This six-person, four-hour, multi-issue, mediation is between representatives of Catholic and Protestant groups regarding a Protestant marching route through Catholic neighborhoods in Northern Ireland. The conflict centers around the issue of Protestant celebrations of the Protestant defeat of the last Catholic King of England in 1690. These celebrations, in the form of marches through the neighborhoods of Portadown, have been occurring for nearly two hundred years; however, due to changing demographics, some of these neighborhoods are nor inhabited primarily by Catholics, who view the marches as a symbol of Protestant domination. As this role play begins, a government commission has ordered representatives of the Orange Order, the Garvaghy Road Residents Coalition, the RUC, the Protestant Church of Ireland, and the Catholic Church to try to resolve the dispute, with the help of a mediator from the European Union. Specifically at issue are the following questions: whether the march will take place, and if so, the route that it will take; what behavior rules the marchers and residents will follow; and what kind of long-term arrangements can be made to settle such disputes in the future. Major lessons of this simulation include:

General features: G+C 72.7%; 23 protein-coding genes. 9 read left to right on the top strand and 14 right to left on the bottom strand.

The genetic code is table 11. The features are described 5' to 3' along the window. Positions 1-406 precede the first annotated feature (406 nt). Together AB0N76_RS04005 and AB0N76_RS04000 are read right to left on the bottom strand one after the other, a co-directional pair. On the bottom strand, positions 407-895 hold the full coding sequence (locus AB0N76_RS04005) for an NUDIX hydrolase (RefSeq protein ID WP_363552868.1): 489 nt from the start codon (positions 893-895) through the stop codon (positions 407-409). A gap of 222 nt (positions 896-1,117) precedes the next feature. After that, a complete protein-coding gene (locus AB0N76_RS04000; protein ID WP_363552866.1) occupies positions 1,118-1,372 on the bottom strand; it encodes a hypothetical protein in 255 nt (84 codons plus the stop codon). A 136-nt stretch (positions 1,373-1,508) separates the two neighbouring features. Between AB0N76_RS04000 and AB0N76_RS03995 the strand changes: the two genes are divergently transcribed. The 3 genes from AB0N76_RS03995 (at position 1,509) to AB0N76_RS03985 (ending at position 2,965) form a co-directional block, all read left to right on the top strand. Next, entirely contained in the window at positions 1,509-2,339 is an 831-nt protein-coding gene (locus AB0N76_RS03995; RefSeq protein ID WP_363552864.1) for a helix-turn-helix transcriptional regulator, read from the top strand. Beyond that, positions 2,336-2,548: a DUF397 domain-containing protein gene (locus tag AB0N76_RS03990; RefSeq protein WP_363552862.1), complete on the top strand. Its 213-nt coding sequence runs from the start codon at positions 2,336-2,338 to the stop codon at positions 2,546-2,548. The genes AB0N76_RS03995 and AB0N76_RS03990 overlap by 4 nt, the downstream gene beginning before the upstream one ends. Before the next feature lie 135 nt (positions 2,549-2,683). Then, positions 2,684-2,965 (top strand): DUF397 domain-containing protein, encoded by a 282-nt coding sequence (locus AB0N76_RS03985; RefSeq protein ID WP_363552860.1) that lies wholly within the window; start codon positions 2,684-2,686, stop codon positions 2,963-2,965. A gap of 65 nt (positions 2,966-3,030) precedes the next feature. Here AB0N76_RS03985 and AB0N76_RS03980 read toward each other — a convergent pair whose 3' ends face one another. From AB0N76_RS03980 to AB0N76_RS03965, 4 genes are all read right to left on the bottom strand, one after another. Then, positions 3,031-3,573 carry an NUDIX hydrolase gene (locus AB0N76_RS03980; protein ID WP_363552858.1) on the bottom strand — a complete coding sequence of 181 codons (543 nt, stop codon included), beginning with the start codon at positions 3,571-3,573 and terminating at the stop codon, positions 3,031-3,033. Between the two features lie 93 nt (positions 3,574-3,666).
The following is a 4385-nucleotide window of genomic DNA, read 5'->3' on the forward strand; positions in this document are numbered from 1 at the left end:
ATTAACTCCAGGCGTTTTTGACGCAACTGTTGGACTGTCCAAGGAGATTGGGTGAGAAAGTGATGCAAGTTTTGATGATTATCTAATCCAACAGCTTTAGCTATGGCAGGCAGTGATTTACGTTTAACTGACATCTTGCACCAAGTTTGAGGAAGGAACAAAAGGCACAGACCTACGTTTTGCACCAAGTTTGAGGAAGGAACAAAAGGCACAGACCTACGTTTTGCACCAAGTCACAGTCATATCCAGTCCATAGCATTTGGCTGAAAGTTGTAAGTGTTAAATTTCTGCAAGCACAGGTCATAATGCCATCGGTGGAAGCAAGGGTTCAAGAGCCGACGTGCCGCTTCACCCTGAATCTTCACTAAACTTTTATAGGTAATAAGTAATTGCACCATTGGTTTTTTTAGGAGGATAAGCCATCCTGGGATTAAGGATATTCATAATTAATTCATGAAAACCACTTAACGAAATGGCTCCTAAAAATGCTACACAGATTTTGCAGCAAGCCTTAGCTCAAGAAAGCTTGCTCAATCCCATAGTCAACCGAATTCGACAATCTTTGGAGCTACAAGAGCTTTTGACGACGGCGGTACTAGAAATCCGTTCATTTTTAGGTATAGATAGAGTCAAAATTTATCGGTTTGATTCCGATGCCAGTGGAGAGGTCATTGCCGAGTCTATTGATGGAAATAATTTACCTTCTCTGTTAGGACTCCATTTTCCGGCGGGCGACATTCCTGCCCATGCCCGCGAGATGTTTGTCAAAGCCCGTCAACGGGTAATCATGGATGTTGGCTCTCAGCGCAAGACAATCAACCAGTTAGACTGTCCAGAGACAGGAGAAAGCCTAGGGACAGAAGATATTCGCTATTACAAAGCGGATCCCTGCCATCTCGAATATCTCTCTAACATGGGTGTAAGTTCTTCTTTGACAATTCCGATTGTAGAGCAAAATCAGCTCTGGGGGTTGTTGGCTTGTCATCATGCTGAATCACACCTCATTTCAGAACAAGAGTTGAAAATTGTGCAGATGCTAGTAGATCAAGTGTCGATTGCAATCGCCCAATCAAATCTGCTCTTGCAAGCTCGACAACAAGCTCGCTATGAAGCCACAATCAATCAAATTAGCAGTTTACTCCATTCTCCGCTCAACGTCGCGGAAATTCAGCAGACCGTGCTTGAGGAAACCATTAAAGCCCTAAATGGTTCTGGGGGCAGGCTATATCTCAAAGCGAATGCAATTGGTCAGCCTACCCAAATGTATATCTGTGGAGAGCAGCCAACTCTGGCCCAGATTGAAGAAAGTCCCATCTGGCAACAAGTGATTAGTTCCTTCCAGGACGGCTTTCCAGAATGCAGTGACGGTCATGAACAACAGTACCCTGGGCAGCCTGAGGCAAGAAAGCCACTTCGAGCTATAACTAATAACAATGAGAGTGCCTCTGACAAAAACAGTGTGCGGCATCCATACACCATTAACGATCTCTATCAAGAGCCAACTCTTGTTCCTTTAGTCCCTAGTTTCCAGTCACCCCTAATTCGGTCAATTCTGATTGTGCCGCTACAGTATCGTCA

- The role of identity and core values can play in conflict.
- Understanding causes of conflict and how those differ between parties.
- The role of the mediator in managing conflict.
Download a sample March at Drumcree Teacher’s Package to learn more about this mediation.
Take your training to the next level with the TNRC
The Teaching Negotiation Resource Center offers a wide range of effective teaching materials, including
- Over 250 negotiation exercises and role-play simulations
- Critical case studies
- Enlightening periodicals
- More than 30 videos
- 100-plus books
TNRC negotiation exercises and teaching materials are designed for educational purposes. They are used in college classroom settings or corporate training settings; used by mediators and facilitators seeking to introduce their clients to a process or issue; and used by individuals who want to enhance their negotiation skills and knowledge.
Negotiation exercises and role-play simulations introduce participants to new negotiation and dispute resolution tools, techniques and strategies. Our videos, books, case studies, and periodicals are also a helpful way of introducing students to key concepts while addressing the theory and practice of negotiation.